I tried to read the Good News book but it wasn’t my kind of thing. It’s frequent, flippant, smart-alecky asides put my teeth on edge. The ‘feel good’ case-studies too much of one-off esoteric examples.
Then I started King Sequoia which turned out to be the ‘much needed tonic’ the other book had promised to be. A history of how one tree species enchanted people so much, it actually became a reason for the founding of national parks and forest conservations. (I’ve been lucky to stand under a King Sequoia. It’s an experience I’ll always remember with wonder.)
A recommendation for all history buffs, non-fiction readers who like nature and trees.
I finally made it to South Africa. A country I knew very little about apart from the ‘A’ word and Nelson Mandela.
On the wildlife front, spoilt me after the abundance of Kenya, was expecting to be disappointed. Much to the amusement of my husband who kept reminding me that no where, other than Kenya, were Big Five sightings practically guaranteed in every outing and in huge numbers.
Ho Hum I thought, What charm a safari without a big cat? Well the closest we got to a big cat in South Africa, was a distant lion roar in the dark on our way back from Pilanesberg National Park on our first evening.
BUT, back home, looking at the photographs…
oh Deer! The Antelopes we saw!
Up really close.
In a variety unbelievable.
The almost constant rain, that flooded the parks and made the grass high, added another unusual charm to the photographs. One that’s impossible to capture on bright sunlit days.
You tell me what do you think about them. I’m fully amazed 🙂
Trying now to identify the various species, Google keeps taking me to hunting websites. Websites full of photographs of smug trophy hunters. While I understand and accept being part of the food chain, the desire in some people to kill for sport makes my stomach churn.
All in all, South Africa is beautiful and I had a really nice time there but from humans to wildlife, it’s a difficult country to come to terms with.
Oh yes there they were! On my sister’s patio, some very special visitors. Visitors I spend many hours watching, as they buzz in and out at 15 minute intervals through the day.
The most common hummingbirds along the Pacific Coast of North America. Little jewel like creatures. Shinning brilliant reds and greens. Buzzing – humming with great ferocity as they fly in for their quick energy top-up from the bottle of sugar syrup hanging out for them.
I don’t know if they recognise me from my biennium trips to California, but they definitely gave me a close scrutiny as I set up camera and tripod and sat quietly waiting for them.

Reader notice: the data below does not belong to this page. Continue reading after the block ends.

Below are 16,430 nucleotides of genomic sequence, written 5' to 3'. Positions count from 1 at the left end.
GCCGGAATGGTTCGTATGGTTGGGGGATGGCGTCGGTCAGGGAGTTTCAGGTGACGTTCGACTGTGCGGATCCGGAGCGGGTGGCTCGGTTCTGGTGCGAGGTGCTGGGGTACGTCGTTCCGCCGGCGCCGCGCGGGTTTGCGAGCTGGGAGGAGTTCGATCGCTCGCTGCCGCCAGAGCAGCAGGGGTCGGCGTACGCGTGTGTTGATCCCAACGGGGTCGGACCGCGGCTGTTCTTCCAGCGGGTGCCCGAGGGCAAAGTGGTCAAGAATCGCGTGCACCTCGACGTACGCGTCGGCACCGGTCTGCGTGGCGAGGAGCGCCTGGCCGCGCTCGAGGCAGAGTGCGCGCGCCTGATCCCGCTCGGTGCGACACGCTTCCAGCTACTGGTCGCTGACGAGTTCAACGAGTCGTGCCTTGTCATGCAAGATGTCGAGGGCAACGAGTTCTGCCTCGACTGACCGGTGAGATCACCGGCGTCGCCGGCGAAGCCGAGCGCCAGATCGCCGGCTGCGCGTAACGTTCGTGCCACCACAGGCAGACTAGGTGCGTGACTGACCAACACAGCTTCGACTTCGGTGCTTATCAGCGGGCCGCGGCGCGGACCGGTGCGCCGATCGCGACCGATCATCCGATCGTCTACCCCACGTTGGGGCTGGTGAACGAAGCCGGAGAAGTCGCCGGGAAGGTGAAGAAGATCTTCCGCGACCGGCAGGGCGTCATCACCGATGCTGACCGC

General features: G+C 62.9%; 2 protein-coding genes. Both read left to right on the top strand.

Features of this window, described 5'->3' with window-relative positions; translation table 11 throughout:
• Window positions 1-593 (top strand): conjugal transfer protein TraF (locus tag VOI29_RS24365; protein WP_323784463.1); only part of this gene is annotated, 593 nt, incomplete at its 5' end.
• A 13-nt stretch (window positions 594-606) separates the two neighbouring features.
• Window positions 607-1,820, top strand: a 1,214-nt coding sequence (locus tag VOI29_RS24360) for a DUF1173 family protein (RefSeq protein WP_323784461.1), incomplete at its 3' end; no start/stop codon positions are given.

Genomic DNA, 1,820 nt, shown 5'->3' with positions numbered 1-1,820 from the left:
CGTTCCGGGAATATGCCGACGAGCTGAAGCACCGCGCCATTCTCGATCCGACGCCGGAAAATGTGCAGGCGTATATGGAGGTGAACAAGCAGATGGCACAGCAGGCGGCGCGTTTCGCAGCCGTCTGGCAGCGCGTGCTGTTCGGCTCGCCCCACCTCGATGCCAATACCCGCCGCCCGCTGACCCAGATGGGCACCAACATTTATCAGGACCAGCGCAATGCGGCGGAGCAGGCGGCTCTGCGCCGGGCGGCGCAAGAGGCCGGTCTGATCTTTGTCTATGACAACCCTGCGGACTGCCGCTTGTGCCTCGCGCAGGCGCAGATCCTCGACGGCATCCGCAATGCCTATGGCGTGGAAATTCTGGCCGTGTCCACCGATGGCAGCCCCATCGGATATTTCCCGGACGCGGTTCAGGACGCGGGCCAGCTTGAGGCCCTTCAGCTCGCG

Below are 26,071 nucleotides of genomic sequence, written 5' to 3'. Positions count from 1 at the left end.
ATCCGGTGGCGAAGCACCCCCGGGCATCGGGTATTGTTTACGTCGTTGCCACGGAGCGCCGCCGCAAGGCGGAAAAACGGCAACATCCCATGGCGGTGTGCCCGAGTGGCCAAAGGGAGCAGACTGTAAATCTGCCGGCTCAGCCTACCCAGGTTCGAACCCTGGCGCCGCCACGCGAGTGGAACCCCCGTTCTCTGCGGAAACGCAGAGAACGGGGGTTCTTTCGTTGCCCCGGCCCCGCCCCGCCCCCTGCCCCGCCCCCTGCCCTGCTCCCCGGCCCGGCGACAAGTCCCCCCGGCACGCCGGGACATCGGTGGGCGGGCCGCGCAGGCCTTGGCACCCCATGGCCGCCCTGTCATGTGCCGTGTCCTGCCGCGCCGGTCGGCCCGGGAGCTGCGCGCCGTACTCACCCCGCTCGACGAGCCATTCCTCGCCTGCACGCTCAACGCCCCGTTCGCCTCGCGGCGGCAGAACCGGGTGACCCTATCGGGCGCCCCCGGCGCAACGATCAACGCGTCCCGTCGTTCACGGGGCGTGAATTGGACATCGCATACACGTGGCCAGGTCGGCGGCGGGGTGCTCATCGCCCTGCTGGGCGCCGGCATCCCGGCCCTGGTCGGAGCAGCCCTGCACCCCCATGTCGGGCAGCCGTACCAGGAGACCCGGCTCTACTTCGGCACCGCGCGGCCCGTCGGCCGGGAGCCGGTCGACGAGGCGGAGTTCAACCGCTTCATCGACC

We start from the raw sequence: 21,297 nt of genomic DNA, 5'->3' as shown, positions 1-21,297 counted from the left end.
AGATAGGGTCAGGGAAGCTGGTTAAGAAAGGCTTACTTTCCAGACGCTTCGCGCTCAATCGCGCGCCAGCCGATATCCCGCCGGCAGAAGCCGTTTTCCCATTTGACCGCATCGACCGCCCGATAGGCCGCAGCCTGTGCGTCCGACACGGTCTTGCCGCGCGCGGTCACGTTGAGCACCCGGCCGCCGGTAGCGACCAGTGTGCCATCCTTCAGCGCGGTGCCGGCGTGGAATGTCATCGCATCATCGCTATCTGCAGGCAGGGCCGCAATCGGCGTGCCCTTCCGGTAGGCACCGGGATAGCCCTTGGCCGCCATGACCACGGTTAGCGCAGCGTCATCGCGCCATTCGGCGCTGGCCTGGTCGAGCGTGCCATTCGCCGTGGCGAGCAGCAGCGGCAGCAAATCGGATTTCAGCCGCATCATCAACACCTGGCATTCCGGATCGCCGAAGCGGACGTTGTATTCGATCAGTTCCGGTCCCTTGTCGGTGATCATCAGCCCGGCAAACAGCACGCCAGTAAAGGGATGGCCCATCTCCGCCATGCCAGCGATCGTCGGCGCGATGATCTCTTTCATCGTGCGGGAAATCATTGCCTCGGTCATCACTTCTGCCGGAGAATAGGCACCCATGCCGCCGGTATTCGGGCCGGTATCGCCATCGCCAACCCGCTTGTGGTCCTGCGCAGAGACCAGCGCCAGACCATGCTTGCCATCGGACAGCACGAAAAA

In total there are over 330 different species of hummingbirds, all living in the Western Hemisphere. Though small and delicate, awakening every protective instinct in all who encounter them, don’t take their ferocity lightly. Less than 5 inches in size and weighting about under 5 grams, they have no fear.
One bird came close and closer still. Checking me and my camera out. It’s big eyes staring directly into mine, long beak pointing straight at me and wings whirling loudly like motorblades 50 flaps per second. A couple of seconds of that look, I felt quite ready to duck back indoors!
Not just their extreme territorial aggression (smaller, weaker hummingbirds can die of starvation not being able to feed from a feeder guarded by a stronger one), hummingbirds are superlative in many ways…
hummingbirds can fly faster than a fighter jet, relative to size. Reaching approximately 90 feet per second. 30 to 40 kilometers per hour is quite average!
as it pulls up from a dive, with wings spread, a hummingbird experiences centripetal accelerations nearly nine times greater than gravitational acceleration. Humans would black-out under this pressure!
they can fly backward and at times even upside down!
their heart beats about 250 times per minute while at rest. About 1,220 per minute while flying!
they takes about 250 breaths per minute while at rest!
they need to feed on almost half their body weight everyday to keep up with all the energy they spend!
a hummingbird’s brain makes up 4.2 percent of its weight; proportionally, the largest of any bird’s! (Human brains are about 2% of our weight)
Then there are these absolutely enchanting facts. They make their nests of spider web (imagine how delicate that is!), along with lichens and moss, and their brilliant colours are not from pigmentation but how their feathers reflect light. 🙂
As you can see they have me spellbound, so to continue the magic once I was back home I got myself Sy Montgomery’s book recent book The Hummingbird’s Gift.
Sy Montgomery has a powerful writing style. Her book The Soul of the Octopus converted me into a confirmed Octopus crazy-person (woe befall anyone who orders an Octopus for a meal in my presence! )
The Hummingbirds’ Gift is a quick read. Though some sentences get repeated verbatim a couple of times, the editorial oversight doesn’t distract from the sweet charm of the story.
Thinking back on my encounters with the little hummers, I’ll sign-off with a smile and a very happy hummm….
I'm addicted to light.
To colours and sounds.
The magic they play
Within and without.
I'm addicted to sunrises
Peaches and pinks
From snowy mountain tops
And deep quiet lakes.
When outdoors in nature,
and sunset light slants down.
Between trees so straight
Growing up tall.
Or in big cities between buildings,
this golden light falls.
Makes magic one moment,
then fades and is gone.
Mighty tall buildings
With glass windows that shine
To the light of the sun
and the street lamps at night.
The sounds of flowing water,
birds twittering loud.
Hearing people’s laughter and talk.
It’s good to be alive
To experience this all.
Walking amidst people
or on forest paths alone.
Immersed in the moment,
it’s sights, smells and sounds.
Addicted and lost
It's me that I found.